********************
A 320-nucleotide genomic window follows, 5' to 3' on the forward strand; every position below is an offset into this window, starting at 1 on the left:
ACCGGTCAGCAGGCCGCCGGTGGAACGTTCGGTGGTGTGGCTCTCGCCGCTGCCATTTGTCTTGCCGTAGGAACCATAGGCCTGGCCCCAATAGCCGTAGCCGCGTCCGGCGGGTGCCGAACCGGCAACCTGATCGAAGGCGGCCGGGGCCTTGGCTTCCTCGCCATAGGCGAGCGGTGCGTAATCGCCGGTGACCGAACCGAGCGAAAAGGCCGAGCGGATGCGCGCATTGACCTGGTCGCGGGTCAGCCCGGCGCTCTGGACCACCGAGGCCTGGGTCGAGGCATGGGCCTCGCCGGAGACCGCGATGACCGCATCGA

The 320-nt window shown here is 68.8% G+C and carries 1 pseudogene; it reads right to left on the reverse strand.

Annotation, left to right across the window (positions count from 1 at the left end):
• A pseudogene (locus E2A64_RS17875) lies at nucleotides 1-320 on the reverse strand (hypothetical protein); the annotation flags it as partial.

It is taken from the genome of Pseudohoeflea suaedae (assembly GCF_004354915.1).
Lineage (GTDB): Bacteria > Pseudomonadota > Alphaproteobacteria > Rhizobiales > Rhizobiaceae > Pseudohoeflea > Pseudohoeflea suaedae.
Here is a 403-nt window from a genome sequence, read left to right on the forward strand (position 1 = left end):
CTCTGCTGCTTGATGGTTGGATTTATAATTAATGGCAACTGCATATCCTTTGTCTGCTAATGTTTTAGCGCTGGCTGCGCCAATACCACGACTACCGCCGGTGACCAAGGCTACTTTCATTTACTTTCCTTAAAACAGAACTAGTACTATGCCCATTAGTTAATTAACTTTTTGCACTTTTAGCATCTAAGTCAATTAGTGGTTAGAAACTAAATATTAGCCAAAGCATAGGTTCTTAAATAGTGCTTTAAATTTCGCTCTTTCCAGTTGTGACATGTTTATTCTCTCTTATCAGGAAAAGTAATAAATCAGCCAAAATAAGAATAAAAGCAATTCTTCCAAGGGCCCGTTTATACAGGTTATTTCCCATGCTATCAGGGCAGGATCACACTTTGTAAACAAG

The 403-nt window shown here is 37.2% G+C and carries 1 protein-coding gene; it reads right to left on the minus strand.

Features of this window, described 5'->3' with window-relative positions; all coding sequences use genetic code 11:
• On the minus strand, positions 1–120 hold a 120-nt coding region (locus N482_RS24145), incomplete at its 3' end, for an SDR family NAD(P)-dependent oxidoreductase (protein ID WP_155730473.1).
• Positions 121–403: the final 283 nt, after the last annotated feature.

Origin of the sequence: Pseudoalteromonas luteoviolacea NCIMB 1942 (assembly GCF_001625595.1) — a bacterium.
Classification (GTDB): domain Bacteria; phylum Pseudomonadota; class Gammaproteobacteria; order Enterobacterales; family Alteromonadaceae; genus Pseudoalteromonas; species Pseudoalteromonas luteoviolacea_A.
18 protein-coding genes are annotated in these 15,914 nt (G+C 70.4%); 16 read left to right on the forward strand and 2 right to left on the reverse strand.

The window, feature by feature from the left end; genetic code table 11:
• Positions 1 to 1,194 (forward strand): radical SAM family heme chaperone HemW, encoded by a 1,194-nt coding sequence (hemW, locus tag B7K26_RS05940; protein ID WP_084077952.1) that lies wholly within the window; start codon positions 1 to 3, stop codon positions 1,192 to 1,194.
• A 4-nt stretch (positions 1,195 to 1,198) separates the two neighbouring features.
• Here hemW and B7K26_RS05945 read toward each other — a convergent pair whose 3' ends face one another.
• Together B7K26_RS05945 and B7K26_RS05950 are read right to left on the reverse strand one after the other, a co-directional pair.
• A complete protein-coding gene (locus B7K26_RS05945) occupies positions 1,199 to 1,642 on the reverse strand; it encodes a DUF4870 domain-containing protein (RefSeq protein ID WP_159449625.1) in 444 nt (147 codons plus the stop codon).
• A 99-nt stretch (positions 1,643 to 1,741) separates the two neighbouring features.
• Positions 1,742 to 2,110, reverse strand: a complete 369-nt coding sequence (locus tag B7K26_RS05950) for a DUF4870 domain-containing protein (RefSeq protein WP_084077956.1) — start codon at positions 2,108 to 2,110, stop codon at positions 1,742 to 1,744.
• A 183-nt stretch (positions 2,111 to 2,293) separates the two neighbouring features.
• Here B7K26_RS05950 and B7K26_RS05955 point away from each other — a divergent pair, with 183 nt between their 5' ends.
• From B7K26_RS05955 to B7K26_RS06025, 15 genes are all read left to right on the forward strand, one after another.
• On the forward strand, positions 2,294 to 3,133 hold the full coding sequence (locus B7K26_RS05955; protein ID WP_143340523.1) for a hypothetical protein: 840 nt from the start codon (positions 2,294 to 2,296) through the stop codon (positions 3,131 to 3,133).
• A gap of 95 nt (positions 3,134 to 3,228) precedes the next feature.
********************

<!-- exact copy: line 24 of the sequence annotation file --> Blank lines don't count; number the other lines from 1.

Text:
• Positions 1,742 to 2,110, reverse strand: a complete 369-nt coding sequence (locus tag B7K26_RS05950) for a DUF4870 domain-containing protein (RefSeq protein WP_084077956.1) — start codon at positions 2,108 to 2,110, stop codon at positions 1,742 to 1,744.